Native plants provide beauty as well as food and shelter for wildlife. Native species are adapted to the Illinois climate. They require little or no watering and are resistant to drought, insects and most diseases. Because they are perennials, you can welcome their presence year after year.
June grass (Koeleria macrantha)
Photos © John Hilty
June grass is also known as crested hair grass. This perennial plant has leaves that tend to twist or spiral as they grow. The leaves may be eight inches long and less than one‐fourth inch wide. The small spikes of flowers are densely crowded in narrow heads, about four to five inches in length. Each spikelet has two to four flowers. The fruit is a grain. June grass is a mid‐height grass, about two feet tall, that may be found throughout Illinois. It grows in dry to moist prairies and sandy woods. Flowering occurs from June through September. Wind is the main agent of pollination.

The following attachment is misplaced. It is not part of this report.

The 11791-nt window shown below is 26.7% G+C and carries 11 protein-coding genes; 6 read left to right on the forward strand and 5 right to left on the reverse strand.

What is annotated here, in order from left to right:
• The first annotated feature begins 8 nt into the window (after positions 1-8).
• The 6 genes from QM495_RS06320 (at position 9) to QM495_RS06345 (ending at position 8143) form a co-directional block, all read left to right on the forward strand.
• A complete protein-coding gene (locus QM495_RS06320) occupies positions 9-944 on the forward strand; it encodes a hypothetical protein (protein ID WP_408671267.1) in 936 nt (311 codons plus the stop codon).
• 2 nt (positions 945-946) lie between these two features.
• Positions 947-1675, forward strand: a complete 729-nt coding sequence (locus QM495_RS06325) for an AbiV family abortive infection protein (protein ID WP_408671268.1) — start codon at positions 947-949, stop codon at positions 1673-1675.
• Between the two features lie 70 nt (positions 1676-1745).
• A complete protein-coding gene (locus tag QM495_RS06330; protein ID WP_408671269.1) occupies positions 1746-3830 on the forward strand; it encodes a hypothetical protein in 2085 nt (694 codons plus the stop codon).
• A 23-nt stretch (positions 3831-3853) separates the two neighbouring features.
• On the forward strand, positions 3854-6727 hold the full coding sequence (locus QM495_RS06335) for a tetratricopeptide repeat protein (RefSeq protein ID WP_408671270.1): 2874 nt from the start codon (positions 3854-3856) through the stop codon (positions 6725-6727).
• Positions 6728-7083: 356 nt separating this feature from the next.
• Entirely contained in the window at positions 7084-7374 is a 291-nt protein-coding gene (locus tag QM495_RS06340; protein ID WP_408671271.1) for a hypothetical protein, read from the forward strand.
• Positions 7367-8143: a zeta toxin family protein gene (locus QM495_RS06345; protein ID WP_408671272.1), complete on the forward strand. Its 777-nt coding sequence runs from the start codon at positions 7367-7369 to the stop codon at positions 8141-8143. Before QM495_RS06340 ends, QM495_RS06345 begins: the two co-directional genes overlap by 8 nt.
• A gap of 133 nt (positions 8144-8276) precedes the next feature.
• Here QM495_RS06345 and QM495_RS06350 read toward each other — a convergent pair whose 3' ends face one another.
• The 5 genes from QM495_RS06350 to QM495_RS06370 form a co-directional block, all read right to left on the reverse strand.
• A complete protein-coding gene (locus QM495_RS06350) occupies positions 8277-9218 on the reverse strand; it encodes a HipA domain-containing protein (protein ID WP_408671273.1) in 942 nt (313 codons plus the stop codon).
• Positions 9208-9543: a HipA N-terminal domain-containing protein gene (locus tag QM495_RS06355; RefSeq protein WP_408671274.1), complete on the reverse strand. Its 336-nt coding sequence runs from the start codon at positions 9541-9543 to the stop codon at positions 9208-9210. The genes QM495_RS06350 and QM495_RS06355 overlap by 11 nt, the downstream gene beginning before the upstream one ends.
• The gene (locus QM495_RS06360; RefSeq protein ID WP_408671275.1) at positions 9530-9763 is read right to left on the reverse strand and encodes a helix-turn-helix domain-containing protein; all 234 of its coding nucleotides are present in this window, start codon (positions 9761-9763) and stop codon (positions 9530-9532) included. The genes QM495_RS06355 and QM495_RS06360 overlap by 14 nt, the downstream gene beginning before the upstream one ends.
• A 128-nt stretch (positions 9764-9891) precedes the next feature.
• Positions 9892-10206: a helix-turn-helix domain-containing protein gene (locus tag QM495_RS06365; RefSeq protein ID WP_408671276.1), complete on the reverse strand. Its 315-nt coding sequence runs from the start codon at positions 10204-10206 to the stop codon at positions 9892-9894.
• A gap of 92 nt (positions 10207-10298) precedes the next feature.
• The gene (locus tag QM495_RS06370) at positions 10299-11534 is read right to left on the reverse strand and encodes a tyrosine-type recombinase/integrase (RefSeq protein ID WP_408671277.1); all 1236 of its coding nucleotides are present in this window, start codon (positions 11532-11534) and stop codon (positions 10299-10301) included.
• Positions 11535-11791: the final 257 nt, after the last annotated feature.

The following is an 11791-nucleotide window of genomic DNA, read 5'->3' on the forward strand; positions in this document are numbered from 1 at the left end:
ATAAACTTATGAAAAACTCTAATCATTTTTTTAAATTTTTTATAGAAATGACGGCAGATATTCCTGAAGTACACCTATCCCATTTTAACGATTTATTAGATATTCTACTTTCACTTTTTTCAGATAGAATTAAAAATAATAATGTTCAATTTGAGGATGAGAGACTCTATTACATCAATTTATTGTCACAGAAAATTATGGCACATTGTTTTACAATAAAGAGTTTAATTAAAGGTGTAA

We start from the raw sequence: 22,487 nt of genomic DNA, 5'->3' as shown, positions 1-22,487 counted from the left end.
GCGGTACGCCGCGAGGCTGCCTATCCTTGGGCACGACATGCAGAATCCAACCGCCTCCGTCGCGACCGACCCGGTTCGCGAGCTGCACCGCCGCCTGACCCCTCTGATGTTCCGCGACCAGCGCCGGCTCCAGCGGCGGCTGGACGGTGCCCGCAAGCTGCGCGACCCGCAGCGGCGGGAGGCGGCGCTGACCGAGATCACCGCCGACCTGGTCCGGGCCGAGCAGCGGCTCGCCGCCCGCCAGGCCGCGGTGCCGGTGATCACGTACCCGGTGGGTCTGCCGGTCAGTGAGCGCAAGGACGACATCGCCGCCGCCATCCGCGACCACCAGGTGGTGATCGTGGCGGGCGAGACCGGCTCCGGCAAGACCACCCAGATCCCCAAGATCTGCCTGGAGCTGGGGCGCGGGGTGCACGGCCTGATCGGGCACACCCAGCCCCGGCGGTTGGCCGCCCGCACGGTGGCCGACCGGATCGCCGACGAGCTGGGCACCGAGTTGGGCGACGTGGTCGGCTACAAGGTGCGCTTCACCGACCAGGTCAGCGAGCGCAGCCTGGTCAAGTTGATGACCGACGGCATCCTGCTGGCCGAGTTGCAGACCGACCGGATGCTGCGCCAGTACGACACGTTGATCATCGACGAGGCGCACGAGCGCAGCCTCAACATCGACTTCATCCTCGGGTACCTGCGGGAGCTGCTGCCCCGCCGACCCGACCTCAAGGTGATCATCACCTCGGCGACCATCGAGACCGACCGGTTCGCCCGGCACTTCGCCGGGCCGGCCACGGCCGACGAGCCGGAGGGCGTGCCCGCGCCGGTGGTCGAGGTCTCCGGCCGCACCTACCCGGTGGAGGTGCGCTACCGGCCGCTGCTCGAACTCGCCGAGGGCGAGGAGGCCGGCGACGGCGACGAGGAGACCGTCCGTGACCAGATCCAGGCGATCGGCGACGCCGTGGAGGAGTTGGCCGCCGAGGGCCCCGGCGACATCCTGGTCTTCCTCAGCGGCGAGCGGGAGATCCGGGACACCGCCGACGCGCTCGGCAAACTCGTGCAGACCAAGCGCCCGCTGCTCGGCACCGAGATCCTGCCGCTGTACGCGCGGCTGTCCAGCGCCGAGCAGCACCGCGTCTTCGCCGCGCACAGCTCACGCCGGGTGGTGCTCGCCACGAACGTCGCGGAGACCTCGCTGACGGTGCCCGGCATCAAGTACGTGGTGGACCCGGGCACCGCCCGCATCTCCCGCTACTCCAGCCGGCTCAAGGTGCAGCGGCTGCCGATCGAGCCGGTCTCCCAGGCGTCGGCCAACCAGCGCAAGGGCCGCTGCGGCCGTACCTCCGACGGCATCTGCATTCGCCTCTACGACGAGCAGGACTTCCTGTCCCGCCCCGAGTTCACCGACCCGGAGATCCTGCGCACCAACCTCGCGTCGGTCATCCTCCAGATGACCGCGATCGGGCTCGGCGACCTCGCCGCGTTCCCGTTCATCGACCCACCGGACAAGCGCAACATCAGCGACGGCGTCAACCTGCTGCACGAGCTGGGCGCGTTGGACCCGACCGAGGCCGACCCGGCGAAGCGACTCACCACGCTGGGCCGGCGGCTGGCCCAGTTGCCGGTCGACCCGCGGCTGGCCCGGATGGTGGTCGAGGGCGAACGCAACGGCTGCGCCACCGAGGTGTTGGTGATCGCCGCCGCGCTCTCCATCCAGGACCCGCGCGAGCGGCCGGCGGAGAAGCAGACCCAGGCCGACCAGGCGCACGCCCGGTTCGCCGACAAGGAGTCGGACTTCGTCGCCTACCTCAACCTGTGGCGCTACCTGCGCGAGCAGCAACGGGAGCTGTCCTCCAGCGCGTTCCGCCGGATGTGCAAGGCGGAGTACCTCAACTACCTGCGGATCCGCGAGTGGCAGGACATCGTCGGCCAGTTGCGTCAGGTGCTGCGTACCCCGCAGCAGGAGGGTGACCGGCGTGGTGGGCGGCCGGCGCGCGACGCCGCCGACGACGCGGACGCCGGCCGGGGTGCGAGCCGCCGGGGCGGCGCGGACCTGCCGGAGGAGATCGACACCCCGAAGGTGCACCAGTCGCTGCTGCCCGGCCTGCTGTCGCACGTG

Classification and taxonomy are based on Mohlenbrock, Robert H. 2014.
Vascular flora of Illinois: A field guide. Fourth edition. Southern Illinois University Press, Carbondale. 536 pp.